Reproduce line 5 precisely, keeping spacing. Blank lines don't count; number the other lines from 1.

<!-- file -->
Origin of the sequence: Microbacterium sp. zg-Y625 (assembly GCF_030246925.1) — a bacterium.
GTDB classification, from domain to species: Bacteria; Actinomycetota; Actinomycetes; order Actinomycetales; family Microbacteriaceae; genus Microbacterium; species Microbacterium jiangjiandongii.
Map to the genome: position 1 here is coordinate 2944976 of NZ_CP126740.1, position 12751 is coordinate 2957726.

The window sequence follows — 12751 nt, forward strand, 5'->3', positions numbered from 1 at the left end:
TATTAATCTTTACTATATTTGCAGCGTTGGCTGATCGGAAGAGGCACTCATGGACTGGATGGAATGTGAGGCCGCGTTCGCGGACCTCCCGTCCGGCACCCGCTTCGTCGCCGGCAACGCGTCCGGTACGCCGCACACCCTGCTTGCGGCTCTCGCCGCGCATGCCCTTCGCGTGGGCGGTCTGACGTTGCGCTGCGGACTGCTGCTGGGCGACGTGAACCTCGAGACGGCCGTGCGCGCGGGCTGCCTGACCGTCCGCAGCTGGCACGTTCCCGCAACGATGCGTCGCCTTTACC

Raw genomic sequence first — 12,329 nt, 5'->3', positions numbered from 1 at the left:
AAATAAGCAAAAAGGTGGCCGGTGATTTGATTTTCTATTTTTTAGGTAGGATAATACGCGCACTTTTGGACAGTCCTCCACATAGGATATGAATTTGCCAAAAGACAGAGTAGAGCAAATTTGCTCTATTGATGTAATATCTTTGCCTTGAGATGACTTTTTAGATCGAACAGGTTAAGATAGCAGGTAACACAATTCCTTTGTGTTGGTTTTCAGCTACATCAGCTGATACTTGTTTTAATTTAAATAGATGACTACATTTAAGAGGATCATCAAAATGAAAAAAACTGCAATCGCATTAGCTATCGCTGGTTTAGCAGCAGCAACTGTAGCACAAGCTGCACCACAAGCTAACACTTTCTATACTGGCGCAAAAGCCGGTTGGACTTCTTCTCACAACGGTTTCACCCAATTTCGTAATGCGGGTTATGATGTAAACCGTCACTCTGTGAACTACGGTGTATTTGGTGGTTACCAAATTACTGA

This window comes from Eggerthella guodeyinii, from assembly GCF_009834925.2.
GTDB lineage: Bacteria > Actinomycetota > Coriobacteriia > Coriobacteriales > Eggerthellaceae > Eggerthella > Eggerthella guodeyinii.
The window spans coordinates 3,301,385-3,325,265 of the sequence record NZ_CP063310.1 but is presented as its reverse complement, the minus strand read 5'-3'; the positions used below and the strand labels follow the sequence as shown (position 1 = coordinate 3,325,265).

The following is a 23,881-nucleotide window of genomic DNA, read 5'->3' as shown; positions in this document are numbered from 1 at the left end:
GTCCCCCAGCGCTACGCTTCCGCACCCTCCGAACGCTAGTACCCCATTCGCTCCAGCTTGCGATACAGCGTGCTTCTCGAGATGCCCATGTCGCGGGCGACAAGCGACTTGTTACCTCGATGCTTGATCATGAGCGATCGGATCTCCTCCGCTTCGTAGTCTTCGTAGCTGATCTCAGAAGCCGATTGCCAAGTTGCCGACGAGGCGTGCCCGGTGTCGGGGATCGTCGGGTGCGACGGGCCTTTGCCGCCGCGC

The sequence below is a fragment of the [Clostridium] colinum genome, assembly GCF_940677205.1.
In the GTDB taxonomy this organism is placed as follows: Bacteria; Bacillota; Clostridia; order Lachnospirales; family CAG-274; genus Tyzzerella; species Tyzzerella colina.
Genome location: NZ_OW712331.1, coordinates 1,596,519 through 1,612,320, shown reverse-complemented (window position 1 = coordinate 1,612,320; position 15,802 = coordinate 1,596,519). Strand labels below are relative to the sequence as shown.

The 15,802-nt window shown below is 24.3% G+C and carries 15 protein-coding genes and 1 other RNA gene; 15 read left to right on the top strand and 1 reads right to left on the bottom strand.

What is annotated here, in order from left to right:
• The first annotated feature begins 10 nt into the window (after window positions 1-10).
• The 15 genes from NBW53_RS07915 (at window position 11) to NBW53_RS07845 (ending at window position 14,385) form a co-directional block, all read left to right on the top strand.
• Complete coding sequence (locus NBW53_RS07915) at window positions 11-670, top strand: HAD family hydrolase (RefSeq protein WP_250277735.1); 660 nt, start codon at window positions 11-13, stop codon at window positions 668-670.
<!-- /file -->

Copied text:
TATTAATCTTTACTATATTTGCAGCGTTGGCTGATCGGAAGAGGCACTCATGGACTGGATGGAATGTGAGGCCGCGTTCGCGGACCTCCCGTCCGGCACCCGCTTCGTCGCCGGCAACGCGTCCGGTACGCCGCACACCCTGCTTGCGGCTCTCGCCGCGCATGCCCTTCGCGTGGGCGGTCTGACGTTGCGCTGCGGACTGCTGCTGGGCGACGTGAACCTCGAGACGGCCGTGCGCGCGGGCTGCCTGACCGTCCGCAGCTGGCACGTTCCCGCAACGATGCGTCGCCTTTACC